• Roiben (Rath Roiben Rye) - A noble Seelie knight traded to the Unseelie Queen before the beginning of the novel as part of a truce agreement between the courts. He is a strong fighter and feared by many. He has a strong attraction to Kaye for reasons he does not initially understand. He is one of the main supporting characters along with Corny. Inwardly hating the cruelty he is forced to perform for his new Queen, he thus harbours deep feelings of self-loathing and self-despair.
  • Corny (Cornelius Stone) - Janet's older brother. He is quite antisocial and even entertains murderous fantasies, but he ends up bonding with Kaye. Along with Roiben, he is one of the main supporting characters. He is a computer geek who loves comic books and manga - yaoi in particular. He is gay and out to his sister and family, and comes out early on to Kaye. He enthusiastically helps Kaye when she discovers her faerie nature, but he is eventually seduced, enchanted, and captured by Nephamael who makes him his lover and slave. Corny seems to have a taste for submission and a certain level of pain, but he gets more than he bargained for with Nephamael.
  • Janet Stone - Corny's younger sister and Kaye's best friend since elementary school. Suspects Kaye of flirting with Kenny, as Kenny is mentioned flirting with numerous girls in the novel. She is oblivious to her friend and brother's faerie dealings. Later on in the plot a kelpie drowns her during a rave that Kaye and Roiben attend. Kay tries to save her but is unable to.
  • Lutie-Loo - One of Kaye's faerie friends from childhood. She is the classic 'Tinkerbell', being only as few inches high with cornsilk hair and wings.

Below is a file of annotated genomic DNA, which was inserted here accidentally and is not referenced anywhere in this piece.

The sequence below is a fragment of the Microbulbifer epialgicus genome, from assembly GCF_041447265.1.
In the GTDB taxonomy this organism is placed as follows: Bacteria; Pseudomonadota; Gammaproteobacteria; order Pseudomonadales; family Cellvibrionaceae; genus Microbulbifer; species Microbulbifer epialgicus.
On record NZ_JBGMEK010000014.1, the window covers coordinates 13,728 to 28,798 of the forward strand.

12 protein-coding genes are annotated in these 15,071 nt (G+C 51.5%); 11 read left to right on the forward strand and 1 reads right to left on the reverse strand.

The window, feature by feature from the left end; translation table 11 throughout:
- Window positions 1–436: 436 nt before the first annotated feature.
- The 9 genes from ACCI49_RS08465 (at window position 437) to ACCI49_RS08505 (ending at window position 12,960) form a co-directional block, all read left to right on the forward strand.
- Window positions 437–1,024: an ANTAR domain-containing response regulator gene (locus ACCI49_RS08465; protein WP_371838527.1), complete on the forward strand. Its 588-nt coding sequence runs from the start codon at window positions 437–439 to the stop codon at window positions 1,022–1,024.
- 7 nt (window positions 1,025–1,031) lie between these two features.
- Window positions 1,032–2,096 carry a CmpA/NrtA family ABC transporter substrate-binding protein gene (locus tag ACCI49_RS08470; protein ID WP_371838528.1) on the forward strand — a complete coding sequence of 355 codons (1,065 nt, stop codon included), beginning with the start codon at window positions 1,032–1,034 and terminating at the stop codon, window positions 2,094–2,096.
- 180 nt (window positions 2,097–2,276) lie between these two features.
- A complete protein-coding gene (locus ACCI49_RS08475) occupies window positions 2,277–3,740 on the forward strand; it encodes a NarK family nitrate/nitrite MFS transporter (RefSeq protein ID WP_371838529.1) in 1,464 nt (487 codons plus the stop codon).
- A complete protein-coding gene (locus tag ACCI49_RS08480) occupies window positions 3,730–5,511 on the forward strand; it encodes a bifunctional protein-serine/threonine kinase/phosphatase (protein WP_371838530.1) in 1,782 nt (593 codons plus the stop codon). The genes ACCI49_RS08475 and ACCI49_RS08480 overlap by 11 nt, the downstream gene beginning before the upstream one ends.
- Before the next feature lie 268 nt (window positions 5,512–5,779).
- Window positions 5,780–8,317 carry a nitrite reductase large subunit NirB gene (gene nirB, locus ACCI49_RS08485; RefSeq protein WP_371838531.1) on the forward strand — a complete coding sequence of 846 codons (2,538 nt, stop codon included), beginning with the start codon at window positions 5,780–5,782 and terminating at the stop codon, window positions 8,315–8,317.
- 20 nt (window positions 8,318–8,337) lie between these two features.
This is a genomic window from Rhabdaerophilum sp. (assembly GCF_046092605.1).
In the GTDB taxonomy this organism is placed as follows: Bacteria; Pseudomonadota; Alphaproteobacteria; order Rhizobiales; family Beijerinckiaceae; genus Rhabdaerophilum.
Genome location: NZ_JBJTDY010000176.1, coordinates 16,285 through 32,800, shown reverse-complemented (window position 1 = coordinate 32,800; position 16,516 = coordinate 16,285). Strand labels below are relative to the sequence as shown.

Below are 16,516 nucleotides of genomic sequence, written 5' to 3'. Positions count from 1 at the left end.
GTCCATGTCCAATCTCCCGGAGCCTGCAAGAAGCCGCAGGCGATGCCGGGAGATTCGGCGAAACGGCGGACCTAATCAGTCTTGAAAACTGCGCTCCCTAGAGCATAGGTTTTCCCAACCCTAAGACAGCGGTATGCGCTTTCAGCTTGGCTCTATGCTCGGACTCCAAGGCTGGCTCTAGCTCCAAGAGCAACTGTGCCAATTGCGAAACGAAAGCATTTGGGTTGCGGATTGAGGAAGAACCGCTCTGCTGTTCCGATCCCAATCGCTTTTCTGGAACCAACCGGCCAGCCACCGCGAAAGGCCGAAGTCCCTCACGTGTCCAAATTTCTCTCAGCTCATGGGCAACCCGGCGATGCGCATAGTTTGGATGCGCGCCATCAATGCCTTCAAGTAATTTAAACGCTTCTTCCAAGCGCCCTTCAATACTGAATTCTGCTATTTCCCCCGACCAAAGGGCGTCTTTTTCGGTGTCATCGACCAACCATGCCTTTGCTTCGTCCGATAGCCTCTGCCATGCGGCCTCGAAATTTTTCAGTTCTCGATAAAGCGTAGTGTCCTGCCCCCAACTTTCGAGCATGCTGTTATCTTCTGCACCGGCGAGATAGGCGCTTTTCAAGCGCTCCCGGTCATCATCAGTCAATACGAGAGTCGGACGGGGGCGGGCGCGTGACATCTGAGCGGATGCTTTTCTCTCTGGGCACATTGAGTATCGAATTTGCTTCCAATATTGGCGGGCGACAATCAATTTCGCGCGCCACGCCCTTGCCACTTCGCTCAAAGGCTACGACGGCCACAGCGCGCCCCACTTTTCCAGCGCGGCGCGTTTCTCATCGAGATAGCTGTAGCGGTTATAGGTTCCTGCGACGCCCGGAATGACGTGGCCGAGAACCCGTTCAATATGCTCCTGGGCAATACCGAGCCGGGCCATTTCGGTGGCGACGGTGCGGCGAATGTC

• Spike - One of Kaye's faerie friends from childhood. Harbours strong dislike and distrust of Roiben. He is killed by Nephamael towards the end of the novel after giving him information in the hopes of gaining his favour.
  • Gristle-The last of Kaye's faerie friends from childhood. He is killed by Roiben during a 'fox hunt' after stealing cakes from the Unseelie Court and does not appear in the novel.
  • Nephamael - Initially a knight of the Unseelie court, he is traded for Roiben as part of the Queen's truce. He hates his new "home" and delights in taking the throne of the Night Court for himself at the end of the novel. He is cruel, manipulating and ruthless, and takes great pleasure in toying with humans and lesser faeries, especially when he meets Corny, whom he makes his pet. He ultimately pays the price for his cruelty, slain by Corny in a fit of murderous insanity whilst under the influence of magic.
  • Silarial - The Seelie Queen, sister to Nicnevin and Roiben's former mistress. It is believed she orchestrated the whole plot to kill Kaye and free the solitary fey.